6. DWhite

    DWhite LawnSite Member
    Posts: 4

    Sorry for the late reply. It snowed last week and I could not get pictures of the lawn.

    I say the lawn got hit by grubs because I found some in the mulch bed and my neighbor also said he had grubs but he treated them earlier in the year.

    There is really not a whole lot of the lawn left. I could go through and pick up the rocks but it would literally take me a month or more to harvest them. Most of them are the pebble to small nickel-quarter sized rocks. I do not think it would be practical to try and manually get them all up? I do not explain myself well sorry, but does that seem logical?
    My first thought was to scap it all and rty to start over in the spring. I was thinking of treating the Grubs with grub-x or similiat then maybe having some topsoil brought in. Like 3" over the existing surface. Then try and figure out a way to smooth it out and then finally, plant some grass seed?
    Good? Bad idea? thoughts? Thanks

    Oh, I will try and get some pictures up tonight.
     
  7. lawnpro724

    lawnpro724 LawnSite Silver Member
    Posts: 2,201

    your lawn consists of construction fill dirt not good topsoil. I would remove the first 6-8" of your lawns fill dirt and then bring in some good topsoil and reseed. Grubs are a problem everywhere at some point, put down some granulated insecticide like diazinon and water or put it down right before it rains.
     
  8. Smallaxe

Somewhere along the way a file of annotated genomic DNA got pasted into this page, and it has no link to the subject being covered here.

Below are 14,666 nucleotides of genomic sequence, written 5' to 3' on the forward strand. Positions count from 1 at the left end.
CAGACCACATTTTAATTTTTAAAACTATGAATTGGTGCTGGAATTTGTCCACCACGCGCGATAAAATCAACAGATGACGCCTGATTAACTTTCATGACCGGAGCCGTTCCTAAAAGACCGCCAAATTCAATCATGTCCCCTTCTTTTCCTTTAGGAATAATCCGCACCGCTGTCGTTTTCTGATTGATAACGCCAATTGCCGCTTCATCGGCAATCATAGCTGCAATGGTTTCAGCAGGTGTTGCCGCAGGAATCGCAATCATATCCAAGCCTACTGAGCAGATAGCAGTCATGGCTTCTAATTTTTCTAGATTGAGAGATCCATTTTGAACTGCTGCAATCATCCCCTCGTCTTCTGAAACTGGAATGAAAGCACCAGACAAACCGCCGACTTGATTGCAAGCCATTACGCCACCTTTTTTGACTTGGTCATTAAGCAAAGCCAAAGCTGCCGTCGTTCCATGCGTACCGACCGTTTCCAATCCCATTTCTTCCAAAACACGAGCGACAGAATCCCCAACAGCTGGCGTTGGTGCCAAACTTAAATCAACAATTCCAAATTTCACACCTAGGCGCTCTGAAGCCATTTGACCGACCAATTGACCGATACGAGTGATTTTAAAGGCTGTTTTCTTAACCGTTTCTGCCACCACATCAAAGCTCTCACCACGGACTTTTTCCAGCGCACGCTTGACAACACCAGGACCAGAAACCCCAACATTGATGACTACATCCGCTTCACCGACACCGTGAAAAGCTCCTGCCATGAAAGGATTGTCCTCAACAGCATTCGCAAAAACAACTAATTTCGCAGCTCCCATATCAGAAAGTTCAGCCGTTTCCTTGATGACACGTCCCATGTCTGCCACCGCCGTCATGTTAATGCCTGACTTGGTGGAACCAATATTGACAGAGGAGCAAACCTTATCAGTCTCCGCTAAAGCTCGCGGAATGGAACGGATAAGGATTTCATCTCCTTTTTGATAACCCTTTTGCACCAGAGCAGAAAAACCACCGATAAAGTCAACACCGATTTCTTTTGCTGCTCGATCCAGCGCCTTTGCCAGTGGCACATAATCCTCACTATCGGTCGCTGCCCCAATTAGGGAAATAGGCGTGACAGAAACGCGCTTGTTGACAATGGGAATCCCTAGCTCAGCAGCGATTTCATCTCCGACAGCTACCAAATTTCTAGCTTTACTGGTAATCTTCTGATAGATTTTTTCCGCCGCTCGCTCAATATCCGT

Smallaxe LawnSite Fanatic
    Posts: 10,082

    3 inches of topsoil was going to be my suggestion. Cover the rocks and seed in something good and thick to ensure no weeds take over.

    Don't cheapout on the seed though. You don't need fancy seed just plenty of good seed. Overseed the thin spots all summer long if need be but only as much area as you can irrigated at one time.
     
  9. jeffinsgf

    jeffinsgf LawnSite Senior Member
    Posts: 641

    You haven't mentioned the size of the lot, but if there is much size to it at all, the recommendation to bring in several inches of top soil could prove to be cost prohibitive, as well as completely disruptive to your yard at a time when you would like to use it.

    Others have alluded to watering, but no one has specifically addressed the fundamental issue. You can't have the thick green lawn of your dreams without consistent watering. That can be done with hose and sprinklers, but it is an enormous commitment of time and energy. Installing an irrigation system is your first step toward where you want to go. Next, I would cut the lawn very close, topdress with about a 1/2 inch of 70/30 compost/sand blend, slit seed, roll, and start laying the water to it several times a day, but only for a few minutes -- the goal being to keep the seedbed moist, without puddles. When you have complete germination, water less frequently but longer.
     
  10. Smallaxe

    Smallaxe LawnSite Fanatic
    Posts: 10,082

    Jeff makes a good point and perhaps iron raking the stones and redo one area at a time. 1000 sq. ft. or so every other weekend. Focusing on one small area should get the grass growing well in under 10 days.
    Be careful of summer heat with new seedlings.